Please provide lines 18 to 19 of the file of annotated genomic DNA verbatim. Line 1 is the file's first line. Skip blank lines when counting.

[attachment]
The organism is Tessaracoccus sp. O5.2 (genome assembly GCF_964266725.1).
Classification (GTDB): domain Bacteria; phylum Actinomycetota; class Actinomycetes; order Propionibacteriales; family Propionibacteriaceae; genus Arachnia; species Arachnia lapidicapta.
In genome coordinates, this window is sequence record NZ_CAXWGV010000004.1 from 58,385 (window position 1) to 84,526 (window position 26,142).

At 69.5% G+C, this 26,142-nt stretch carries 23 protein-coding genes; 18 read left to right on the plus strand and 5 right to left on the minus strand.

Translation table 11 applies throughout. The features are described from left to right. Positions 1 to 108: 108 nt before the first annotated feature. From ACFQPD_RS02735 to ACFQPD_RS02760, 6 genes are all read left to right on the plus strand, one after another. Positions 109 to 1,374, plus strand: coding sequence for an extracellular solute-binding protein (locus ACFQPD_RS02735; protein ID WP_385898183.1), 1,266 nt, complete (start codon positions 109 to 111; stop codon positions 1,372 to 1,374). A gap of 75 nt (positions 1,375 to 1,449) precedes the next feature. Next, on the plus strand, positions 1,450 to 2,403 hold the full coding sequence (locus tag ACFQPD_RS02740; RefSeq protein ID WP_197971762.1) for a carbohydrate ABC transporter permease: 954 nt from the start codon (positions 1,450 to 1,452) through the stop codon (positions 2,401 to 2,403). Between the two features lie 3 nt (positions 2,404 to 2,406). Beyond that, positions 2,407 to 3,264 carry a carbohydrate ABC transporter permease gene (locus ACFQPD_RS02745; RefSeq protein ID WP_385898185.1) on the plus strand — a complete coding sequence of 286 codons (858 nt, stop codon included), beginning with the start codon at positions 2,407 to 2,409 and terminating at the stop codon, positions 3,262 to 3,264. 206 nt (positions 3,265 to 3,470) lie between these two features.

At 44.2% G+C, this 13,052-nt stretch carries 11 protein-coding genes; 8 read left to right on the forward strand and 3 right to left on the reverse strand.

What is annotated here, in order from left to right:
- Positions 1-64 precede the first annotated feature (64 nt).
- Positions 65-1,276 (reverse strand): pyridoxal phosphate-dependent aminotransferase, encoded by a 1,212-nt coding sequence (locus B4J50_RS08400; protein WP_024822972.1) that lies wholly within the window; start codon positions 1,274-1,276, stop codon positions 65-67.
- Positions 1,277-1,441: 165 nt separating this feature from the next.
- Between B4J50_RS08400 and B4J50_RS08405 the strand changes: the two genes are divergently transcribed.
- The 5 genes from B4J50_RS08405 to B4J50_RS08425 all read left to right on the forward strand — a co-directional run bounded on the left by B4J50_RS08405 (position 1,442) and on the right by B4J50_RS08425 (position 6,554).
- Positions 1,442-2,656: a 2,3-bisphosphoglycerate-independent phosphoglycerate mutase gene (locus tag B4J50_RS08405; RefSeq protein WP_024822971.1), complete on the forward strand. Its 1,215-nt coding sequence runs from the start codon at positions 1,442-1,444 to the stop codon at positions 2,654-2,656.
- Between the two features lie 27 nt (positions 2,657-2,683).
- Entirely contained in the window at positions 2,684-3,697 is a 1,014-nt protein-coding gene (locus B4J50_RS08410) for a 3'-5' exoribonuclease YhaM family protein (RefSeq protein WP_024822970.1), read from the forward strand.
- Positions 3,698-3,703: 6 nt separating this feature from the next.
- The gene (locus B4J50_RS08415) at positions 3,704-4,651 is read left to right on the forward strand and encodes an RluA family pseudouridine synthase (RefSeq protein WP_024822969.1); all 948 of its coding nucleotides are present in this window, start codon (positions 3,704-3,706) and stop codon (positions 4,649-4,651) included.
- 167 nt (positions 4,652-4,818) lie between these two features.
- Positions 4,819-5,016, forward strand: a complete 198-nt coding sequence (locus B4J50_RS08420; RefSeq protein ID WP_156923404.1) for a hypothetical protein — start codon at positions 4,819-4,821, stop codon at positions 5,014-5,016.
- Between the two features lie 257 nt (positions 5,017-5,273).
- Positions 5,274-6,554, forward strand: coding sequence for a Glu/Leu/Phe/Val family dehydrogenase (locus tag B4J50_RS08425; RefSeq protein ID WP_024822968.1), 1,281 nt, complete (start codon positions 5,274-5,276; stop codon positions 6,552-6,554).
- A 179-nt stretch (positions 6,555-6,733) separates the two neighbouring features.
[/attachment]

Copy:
- 167 nt (positions 4,652-4,818) lie between these two features.
- Positions 4,819-5,016, forward strand: a complete 198-nt coding sequence (locus B4J50_RS08420; RefSeq protein ID WP_156923404.1) for a hypothetical protein — start codon at positions 4,819-4,821, stop codon at positions 5,014-5,016.